Every day. Scratch that—every-fucking-day, I post a news story with essentially the same theme: In America, a Black person’s life is valued less than pig shit at a vegan conference. Black man shot and White killer gets off; Black woman called the “N-word” in Starbucks; Black men frisked at an 80% higher rate the White men, etc., etc., etc.
Every day. Every-fucking-day.
It’s not an anomaly. It’s not one or two racist motherfuckers. It’s not a Southern thing, an uneducated thing, a police-thing. Horrid, reported, recorded racist acts, the aggressive abuse of Black people, is as common as rain, it happens every day. Every-fucking-day
And every day, every-fucking-day, this country, the government, the police, the courts, and the White coworkers at work who act like it’s business as usual, the White friends on FB who share their grief about an 70’s pop star dying at 90 but not a 17-year-old, innocent kid being shot by police — tell us that they don’t care. Our lives don’t matter.
But, I know we matter. I know our lives matter. So every day, as much as I don’t want to, I post about the latest assault on one of our Sistas and Brothas. I usually write a caption that denotes shock: unbelievable, not again, when will this stop, so devastating and I always get in response comments such as, “why are you surprised?”, “this is Amerikkka, I’m not shocked.”
I realize that oftentimes I may seem naïve.
Understand, I’ve made knowing our business — Black folks’ business — my business. I know. I read. I see. But I am consciously, purposefully clinging to my scrap of naivety.
I must. I must, absolutely.
If I didn’t how could I function in a country that sends daily, jarring reminders, that my people aren’t valued—by so many that I must live and work with; and by those who wield significant power over me.
Cause, these days – a lot of days – I’m just tryin’ to function. You feel me?
I certainly can’t do the “extra” shit: the extra fancy events, the people who are extra special, extra needy, extra wrapped up in trying to be fabulous. I haven’t been to a holiday party filled with the haves and the pretend to haves, and the about-to-haves. I can’t muster the energy to talk about someone’s job promotion, new car, upcoming trip, or potential new hairstyle when I feel like I’m Chicken Little, and the sky is indeed falling. Small talk is way too big for me right now.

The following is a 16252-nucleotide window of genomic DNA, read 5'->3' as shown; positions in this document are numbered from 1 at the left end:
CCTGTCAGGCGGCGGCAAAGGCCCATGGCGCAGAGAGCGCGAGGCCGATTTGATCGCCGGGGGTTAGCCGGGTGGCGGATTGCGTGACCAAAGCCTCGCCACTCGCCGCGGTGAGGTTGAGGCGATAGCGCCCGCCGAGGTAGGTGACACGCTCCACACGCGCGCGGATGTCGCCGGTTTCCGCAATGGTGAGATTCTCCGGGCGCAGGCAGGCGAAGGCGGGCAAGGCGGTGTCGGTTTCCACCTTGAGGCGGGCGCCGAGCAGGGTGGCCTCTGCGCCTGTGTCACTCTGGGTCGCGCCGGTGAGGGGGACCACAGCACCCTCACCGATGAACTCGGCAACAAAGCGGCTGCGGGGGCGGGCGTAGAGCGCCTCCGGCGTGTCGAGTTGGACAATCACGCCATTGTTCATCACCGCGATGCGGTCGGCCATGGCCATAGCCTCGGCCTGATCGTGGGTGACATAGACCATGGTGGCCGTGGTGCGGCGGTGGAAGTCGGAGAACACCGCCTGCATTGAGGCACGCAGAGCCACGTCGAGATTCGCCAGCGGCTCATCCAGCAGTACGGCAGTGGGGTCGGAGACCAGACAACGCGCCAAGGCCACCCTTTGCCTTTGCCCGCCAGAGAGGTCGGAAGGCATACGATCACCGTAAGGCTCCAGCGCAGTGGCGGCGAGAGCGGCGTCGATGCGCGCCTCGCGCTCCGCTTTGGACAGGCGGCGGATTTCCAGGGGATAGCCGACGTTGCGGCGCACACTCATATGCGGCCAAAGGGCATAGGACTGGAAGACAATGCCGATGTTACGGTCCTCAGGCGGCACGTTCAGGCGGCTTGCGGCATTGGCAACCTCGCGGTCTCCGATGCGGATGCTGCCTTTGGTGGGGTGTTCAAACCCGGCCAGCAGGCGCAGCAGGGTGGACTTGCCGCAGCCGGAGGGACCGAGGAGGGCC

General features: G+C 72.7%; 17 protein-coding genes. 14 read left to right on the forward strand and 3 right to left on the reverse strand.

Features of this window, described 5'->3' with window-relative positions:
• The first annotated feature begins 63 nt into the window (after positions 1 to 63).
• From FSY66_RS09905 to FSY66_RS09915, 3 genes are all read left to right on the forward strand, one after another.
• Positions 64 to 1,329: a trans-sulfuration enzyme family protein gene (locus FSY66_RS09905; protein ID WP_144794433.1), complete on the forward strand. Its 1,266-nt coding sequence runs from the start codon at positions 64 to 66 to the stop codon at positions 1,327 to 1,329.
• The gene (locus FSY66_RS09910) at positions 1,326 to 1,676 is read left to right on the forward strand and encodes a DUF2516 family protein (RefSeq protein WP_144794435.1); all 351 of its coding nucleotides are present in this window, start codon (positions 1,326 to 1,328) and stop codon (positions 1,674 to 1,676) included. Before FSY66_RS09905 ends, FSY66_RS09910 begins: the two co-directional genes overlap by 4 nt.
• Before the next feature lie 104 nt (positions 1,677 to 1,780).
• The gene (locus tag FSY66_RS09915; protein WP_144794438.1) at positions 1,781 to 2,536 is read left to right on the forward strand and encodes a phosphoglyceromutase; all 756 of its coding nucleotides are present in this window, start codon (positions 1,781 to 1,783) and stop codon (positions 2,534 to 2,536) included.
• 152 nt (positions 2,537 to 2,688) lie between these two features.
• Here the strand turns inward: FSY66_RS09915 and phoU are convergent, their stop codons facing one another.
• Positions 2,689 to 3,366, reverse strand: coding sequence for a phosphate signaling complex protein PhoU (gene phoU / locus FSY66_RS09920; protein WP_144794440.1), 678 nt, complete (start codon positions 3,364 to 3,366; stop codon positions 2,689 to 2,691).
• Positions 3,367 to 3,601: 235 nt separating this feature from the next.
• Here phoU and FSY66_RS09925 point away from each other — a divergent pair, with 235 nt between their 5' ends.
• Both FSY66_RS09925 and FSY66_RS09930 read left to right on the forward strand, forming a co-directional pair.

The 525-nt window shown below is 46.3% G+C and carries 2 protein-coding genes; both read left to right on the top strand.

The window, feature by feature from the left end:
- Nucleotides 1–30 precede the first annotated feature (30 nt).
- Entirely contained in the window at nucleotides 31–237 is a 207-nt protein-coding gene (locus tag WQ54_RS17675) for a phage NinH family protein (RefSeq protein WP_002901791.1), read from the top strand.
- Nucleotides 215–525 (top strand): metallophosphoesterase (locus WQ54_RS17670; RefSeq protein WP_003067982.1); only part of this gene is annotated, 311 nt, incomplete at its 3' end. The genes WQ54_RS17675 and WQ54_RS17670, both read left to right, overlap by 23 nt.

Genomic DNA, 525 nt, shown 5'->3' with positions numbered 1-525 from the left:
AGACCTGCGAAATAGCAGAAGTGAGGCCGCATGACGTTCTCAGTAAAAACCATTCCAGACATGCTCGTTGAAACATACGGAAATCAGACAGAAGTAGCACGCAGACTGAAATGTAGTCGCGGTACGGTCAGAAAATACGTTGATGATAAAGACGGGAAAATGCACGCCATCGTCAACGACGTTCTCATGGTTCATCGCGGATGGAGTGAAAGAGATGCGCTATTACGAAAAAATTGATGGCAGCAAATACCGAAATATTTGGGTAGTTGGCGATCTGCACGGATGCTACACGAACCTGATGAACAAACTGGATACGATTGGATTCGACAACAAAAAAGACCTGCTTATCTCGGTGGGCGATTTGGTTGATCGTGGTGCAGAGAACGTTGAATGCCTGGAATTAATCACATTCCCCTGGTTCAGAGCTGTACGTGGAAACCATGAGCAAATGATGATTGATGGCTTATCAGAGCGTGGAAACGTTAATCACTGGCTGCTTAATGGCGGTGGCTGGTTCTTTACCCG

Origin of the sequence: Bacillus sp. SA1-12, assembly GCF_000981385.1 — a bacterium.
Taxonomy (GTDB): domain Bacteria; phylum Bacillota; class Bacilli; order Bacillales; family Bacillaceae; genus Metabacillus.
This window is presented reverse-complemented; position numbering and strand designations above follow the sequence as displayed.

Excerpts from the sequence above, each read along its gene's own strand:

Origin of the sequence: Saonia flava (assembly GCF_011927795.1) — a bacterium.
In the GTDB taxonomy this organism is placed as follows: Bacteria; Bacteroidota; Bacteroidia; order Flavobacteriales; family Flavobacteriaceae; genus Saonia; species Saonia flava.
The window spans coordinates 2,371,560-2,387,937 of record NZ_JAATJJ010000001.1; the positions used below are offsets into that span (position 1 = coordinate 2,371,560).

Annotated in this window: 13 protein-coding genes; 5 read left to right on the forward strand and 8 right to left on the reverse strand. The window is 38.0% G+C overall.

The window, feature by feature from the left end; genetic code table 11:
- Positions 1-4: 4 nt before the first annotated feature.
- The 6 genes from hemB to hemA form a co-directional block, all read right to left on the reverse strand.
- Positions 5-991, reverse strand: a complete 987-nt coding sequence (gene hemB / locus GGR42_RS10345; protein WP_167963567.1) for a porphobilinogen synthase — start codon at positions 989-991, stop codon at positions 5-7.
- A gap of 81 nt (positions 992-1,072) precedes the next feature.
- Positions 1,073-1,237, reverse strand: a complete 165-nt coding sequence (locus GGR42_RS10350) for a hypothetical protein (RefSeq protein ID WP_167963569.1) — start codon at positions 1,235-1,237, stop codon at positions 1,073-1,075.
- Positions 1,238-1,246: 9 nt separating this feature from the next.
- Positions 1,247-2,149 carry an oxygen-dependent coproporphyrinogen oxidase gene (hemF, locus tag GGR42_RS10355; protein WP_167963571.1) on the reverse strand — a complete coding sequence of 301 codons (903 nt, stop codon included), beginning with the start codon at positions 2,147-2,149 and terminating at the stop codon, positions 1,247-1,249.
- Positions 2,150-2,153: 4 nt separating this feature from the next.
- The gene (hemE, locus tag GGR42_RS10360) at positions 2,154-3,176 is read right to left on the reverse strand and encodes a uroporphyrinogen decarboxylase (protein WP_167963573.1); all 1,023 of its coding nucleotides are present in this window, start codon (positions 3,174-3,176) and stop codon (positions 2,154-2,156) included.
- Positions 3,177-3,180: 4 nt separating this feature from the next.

My energy for the bullshit in life (which I certainly used to love) is low. And the little energy, the little fa-la-la I’ve got in me is only due to my forced naivety; if I lose that, if I lose the little bit of outrage and shock that I have every time- every fucking time – a Black person is psychologically scarred, every fucking time a Black person is murdered, how will I be able to properly mother my two boys? I can’t fully accept that this is my country. Understand, I can’t.
If I fully accept that this is Amerikka, how will I send my two, Black teenage sons out into this world? Though I’ve prepared them on what it is to be Black men in the world; how would I stop myself from grabbing their legs every time they walk out of the door—as my impulse drives me to do—if I didn’t cling on to the a bit of sunshine and rainbows of the American-dream propaganda?
Trust me, every-fucking-day, I pray that no kid will call them “Nigger”, that every teacher will treat them and grade them fairly and see their vast potential. I must pray that the store owners, clerks, neighbors, strangers who see them riding their bikes or walking the neighborhood don’t automatically see danger when they see a six-foot tall, athletic Black male; but rather that the see my Baby. The only time I don’t worry about them being affected by this racist country is when they are in my home.
Yet, I must let them go. I must muster up something to let them go out in this racist fucking country, every fucking day.
So, I cling on to my scrap of naivety, so that at least when those two boys look at me they see hope and not fear in my eyes.
My intention is for Black people to love themselves and each other. It sounds somewhat silly, I guess; but oftentimes my people are overwhelmed with negative images, bad news, and stereotyped characters about us. I’d like to flip that script. I’d like to remind us, as often as I can, how incredible we are. Read more